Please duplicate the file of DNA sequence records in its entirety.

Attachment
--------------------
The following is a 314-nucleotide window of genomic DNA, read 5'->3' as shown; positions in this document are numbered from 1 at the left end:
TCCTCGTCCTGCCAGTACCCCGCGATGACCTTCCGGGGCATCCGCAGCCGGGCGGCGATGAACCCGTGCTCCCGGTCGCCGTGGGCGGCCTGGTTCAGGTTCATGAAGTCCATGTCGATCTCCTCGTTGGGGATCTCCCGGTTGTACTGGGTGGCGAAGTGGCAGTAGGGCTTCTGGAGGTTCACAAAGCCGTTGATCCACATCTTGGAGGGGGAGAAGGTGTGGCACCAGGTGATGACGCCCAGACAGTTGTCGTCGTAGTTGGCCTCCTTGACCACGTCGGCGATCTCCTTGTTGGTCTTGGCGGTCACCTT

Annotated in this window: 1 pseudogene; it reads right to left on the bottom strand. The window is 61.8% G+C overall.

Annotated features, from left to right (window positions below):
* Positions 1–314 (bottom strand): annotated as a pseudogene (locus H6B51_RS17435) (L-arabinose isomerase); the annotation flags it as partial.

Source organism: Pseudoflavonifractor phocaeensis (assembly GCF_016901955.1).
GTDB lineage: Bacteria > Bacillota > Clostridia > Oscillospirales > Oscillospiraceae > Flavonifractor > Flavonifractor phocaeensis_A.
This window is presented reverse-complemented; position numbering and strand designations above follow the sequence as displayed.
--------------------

The following is a 314-nucleotide window of genomic DNA, read 5'->3' as shown; positions in this document are numbered from 1 at the left end:
TCCTCGTCCTGCCAGTACCCCGCGATGACCTTCCGGGGCATCCGCAGCCGGGCGGCGATGAACCCGTGCTCCCGGTCGCCGTGGGCGGCCTGGTTCAGGTTCATGAAGTCCATGTCGATCTCCTCGTTGGGGATCTCCCGGTTGTACTGGGTGGCGAAGTGGCAGTAGGGCTTCTGGAGGTTCACAAAGCCGTTGATCCACATCTTGGAGGGGGAGAAGGTGTGGCACCAGGTGATGACGCCCAGACAGTTGTCGTCGTAGTTGGCCTCCTTGACCACGTCGGCGATCTCCTTGTTGGTCTTGGCGGTCACCTT

Annotated in this window: 1 pseudogene; it reads right to left on the bottom strand. The window is 61.8% G+C overall.

Annotated features, from left to right (window positions below):
* Positions 1–314 (bottom strand): annotated as a pseudogene (locus H6B51_RS17435) (L-arabinose isomerase); the annotation flags it as partial.

Source organism: Pseudoflavonifractor phocaeensis (assembly GCF_016901955.1).
GTDB lineage: Bacteria > Bacillota > Clostridia > Oscillospirales > Oscillospiraceae > Flavonifractor > Flavonifractor phocaeensis_A.
This window is presented reverse-complemented; position numbering and strand designations above follow the sequence as displayed.